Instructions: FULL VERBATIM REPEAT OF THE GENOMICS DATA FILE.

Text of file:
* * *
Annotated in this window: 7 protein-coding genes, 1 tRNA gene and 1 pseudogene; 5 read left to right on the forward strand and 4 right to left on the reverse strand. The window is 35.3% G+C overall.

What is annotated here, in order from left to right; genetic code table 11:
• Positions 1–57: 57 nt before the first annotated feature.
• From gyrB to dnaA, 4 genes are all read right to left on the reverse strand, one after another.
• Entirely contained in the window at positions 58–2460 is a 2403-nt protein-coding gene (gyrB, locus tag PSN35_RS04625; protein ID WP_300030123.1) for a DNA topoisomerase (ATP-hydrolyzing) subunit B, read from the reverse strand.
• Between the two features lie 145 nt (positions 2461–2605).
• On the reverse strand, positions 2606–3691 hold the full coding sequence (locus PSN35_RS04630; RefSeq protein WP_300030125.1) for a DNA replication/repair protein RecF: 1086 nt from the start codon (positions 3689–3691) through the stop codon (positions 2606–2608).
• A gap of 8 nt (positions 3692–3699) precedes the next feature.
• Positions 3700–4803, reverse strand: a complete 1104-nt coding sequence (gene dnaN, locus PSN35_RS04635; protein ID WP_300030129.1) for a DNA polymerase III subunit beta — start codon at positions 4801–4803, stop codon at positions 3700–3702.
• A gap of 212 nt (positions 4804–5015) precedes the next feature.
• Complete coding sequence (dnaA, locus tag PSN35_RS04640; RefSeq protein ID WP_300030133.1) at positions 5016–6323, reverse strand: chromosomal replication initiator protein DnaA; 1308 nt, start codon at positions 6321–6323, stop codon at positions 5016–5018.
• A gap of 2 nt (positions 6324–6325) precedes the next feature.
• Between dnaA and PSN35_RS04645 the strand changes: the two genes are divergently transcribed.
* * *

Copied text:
Annotated in this window: 7 protein-coding genes, 1 tRNA gene and 1 pseudogene; 5 read left to right on the forward strand and 4 right to left on the reverse strand. The window is 35.3% G+C overall.

What is annotated here, in order from left to right; genetic code table 11:
• Positions 1–57: 57 nt before the first annotated feature.
• From gyrB to dnaA, 4 genes are all read right to left on the reverse strand, one after another.
• Entirely contained in the window at positions 58–2460 is a 2403-nt protein-coding gene (gyrB, locus tag PSN35_RS04625; protein ID WP_300030123.1) for a DNA topoisomerase (ATP-hydrolyzing) subunit B, read from the reverse strand.
• Between the two features lie 145 nt (positions 2461–2605).
• On the reverse strand, positions 2606–3691 hold the full coding sequence (locus PSN35_RS04630; RefSeq protein WP_300030125.1) for a DNA replication/repair protein RecF: 1086 nt from the start codon (positions 3689–3691) through the stop codon (positions 2606–2608).
• A gap of 8 nt (positions 3692–3699) precedes the next feature.
• Positions 3700–4803, reverse strand: a complete 1104-nt coding sequence (gene dnaN, locus PSN35_RS04635; protein ID WP_300030129.1) for a DNA polymerase III subunit beta — start codon at positions 4801–4803, stop codon at positions 3700–3702.
• A gap of 212 nt (positions 4804–5015) precedes the next feature.
• Complete coding sequence (dnaA, locus tag PSN35_RS04640; RefSeq protein ID WP_300030133.1) at positions 5016–6323, reverse strand: chromosomal replication initiator protein DnaA; 1308 nt, start codon at positions 6321–6323, stop codon at positions 5016–5018.
• A gap of 2 nt (positions 6324–6325) precedes the next feature.
• Between dnaA and PSN35_RS04645 the strand changes: the two genes are divergently transcribed.